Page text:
Saturday, December 26, 2009

Well, Virginia, about this "Santa Claus"...

Back in the days when I taught elementary school, I taught sixth grade for one year. Sixth grade -- eleven- and twelve-year-olds.

In language arts, we were studying persuasive writing. At the time, my sister, a Montessori teacher, was blogging about the whole Santa thing: do you, essentially, lie to your kids about him? Tell him he's real when, *SPOILER ALERT*, he's not, and then deal with the consequences of lying to your children like this. Do they still trust you? How do they feel when they find out?

So, in class, the kids were talking about finding out where their parents hid the Christmas presents. To me, this meant I was talking to a group that already knew parents bought the presents, not Santa, because in my house, Santa brought all the presents (none of the tags said "From: Mom and Dad," they all said "From: Santa" or they were from friends or other family members). See how often privilege rears it limiting head? "In my experience, it's LIKE THIS. Therefore it must be LIKE THIS for everyone else, RIGHT?"

Turns out, in many of my students' houses, Santa brought SOME of the gifts, and parents bought the rest. So, when I said, "Alright, so, we all know Santa's not real, right?" a mild sort of chaos erupted.

I had had the best intentions. I was going to have these kids, who were close to the age where they found out Santa was a lie, write persuasive essays saying whether parents should lie to their children or just be honest about the Santa myth. What a great lesson, right? Too bad half of my class was not yet at that age where they found out Santa was a lie.

Backpedaling, I came up with something else. I blogged about it, here. Go read what some of my kids wrote. They are surprisingly adult about the whole Santa thing.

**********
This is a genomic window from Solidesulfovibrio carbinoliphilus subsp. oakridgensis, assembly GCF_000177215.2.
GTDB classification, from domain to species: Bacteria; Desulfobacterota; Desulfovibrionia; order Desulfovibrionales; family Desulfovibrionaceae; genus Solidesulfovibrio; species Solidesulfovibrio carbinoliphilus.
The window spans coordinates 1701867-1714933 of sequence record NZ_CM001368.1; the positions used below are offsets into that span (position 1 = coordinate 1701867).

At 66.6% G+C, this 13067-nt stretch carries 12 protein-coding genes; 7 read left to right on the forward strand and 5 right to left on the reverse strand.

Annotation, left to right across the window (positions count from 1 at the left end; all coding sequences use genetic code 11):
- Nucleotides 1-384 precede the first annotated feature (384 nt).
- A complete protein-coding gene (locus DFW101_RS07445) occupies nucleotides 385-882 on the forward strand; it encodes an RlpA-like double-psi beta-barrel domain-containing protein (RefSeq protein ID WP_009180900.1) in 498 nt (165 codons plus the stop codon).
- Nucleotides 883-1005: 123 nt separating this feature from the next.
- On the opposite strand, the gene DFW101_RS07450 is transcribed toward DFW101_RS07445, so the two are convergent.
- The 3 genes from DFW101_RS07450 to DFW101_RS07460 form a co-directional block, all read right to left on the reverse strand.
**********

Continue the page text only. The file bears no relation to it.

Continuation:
What brought all this to mind this year was this link, tweeted by @MariaMontessori.

So, what do you think? Especially those of you with little ones? How do you approach the whole Santa thing?


  1. I struggle with this question too of what I'll do once I have kids. I think it can be just as meaningful and exciting if it isn't "from Santa," and I remember questioning everything once I found out the truth as a kid. Thanks for this post and for having us think about the choices we have for our own children.

  2. I would like to continue with Mira what my mom did with me when I was little. She too had an issue with lying to her children, as she wanted us to have the utmost confidence that we could trust her word. So she came up with an elegant solution to the Santa myth. Whenever I asked if Santa was real she would answer with, "well, do you want the *fun* story or the *real* story?" At first I'd say, "Mom, I want the *real* story." She'd respond with the history of St. Nicolas and the spirit of giving and on and on... eventually I'd interrupt her and say, "Ok mom, tell me the fun story." And then at that point she would put on this excited voice and say "Well, Santa lives in a magical toy shop at the north pole..." and go into the whole Santa shabang. And she felt comfortable and confident telling it to me this way because she knew that I knew that it was a fun story. She taught me that the actual truth is worth knowing, but pretending is entertaining and enjoyable and allowed. And I think that's the same thing I want to do for Mira.

  3. Kids believe in magic without any prompting from us. And I have a tough time calling this "lying" to my children, honestly.

  4. Hello
    I must say that you are very good teacher for your students.I think sometimes kids like this and they don't want to realize truth.Its really hard to tell that truth to kids.Thank you..